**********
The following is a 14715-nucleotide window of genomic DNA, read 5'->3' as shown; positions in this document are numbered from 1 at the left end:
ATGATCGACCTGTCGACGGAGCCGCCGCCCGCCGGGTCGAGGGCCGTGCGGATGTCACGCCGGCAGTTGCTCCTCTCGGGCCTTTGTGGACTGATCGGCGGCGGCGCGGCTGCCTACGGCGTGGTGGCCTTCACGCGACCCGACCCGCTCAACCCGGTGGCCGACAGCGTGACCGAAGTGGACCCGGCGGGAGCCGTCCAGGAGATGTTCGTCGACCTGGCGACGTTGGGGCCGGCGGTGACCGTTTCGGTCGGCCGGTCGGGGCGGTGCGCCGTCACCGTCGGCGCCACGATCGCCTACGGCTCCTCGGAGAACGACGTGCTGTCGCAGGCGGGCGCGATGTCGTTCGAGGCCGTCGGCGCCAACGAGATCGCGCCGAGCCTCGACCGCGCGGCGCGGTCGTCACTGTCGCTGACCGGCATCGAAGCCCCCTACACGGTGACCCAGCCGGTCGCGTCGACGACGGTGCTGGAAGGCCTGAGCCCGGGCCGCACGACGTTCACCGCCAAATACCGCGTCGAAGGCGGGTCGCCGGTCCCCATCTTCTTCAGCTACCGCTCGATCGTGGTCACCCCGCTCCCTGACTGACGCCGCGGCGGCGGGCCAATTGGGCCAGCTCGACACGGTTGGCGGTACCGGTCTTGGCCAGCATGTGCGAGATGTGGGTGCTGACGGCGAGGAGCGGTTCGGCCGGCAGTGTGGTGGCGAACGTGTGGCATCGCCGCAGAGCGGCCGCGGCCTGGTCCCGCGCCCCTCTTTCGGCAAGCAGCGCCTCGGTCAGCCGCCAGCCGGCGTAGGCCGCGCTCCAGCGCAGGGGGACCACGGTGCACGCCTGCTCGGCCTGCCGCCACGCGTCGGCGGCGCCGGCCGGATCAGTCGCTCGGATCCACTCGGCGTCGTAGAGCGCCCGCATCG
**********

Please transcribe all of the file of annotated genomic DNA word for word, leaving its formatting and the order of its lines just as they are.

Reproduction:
The following is a 14715-nucleotide window of genomic DNA, read 5'->3' as shown; positions in this document are numbered from 1 at the left end:
ATGATCGACCTGTCGACGGAGCCGCCGCCCGCCGGGTCGAGGGCCGTGCGGATGTCACGCCGGCAGTTGCTCCTCTCGGGCCTTTGTGGACTGATCGGCGGCGGCGCGGCTGCCTACGGCGTGGTGGCCTTCACGCGACCCGACCCGCTCAACCCGGTGGCCGACAGCGTGACCGAAGTGGACCCGGCGGGAGCCGTCCAGGAGATGTTCGTCGACCTGGCGACGTTGGGGCCGGCGGTGACCGTTTCGGTCGGCCGGTCGGGGCGGTGCGCCGTCACCGTCGGCGCCACGATCGCCTACGGCTCCTCGGAGAACGACGTGCTGTCGCAGGCGGGCGCGATGTCGTTCGAGGCCGTCGGCGCCAACGAGATCGCGCCGAGCCTCGACCGCGCGGCGCGGTCGTCACTGTCGCTGACCGGCATCGAAGCCCCCTACACGGTGACCCAGCCGGTCGCGTCGACGACGGTGCTGGAAGGCCTGAGCCCGGGCCGCACGACGTTCACCGCCAAATACCGCGTCGAAGGCGGGTCGCCGGTCCCCATCTTCTTCAGCTACCGCTCGATCGTGGTCACCCCGCTCCCTGACTGACGCCGCGGCGGCGGGCCAATTGGGCCAGCTCGACACGGTTGGCGGTACCGGTCTTGGCCAGCATGTGCGAGATGTGGGTGCTGACGGCGAGGAGCGGTTCGGCCGGCAGTGTGGTGGCGAACGTGTGGCATCGCCGCAGAGCGGCCGCGGCCTGGTCCCGCGCCCCTCTTTCGGCAAGCAGCGCCTCGGTCAGCCGCCAGCCGGCGTAGGCCGCGCTCCAGCGCAGGGGGACCACGGTGCACGCCTGCTCGGCCTGCCGCCACGCGTCGGCGGCGCCGGCCGGATCAGTCGCTCGGATCCACTCGGCGTCGTAGAGCGCCCGCATCG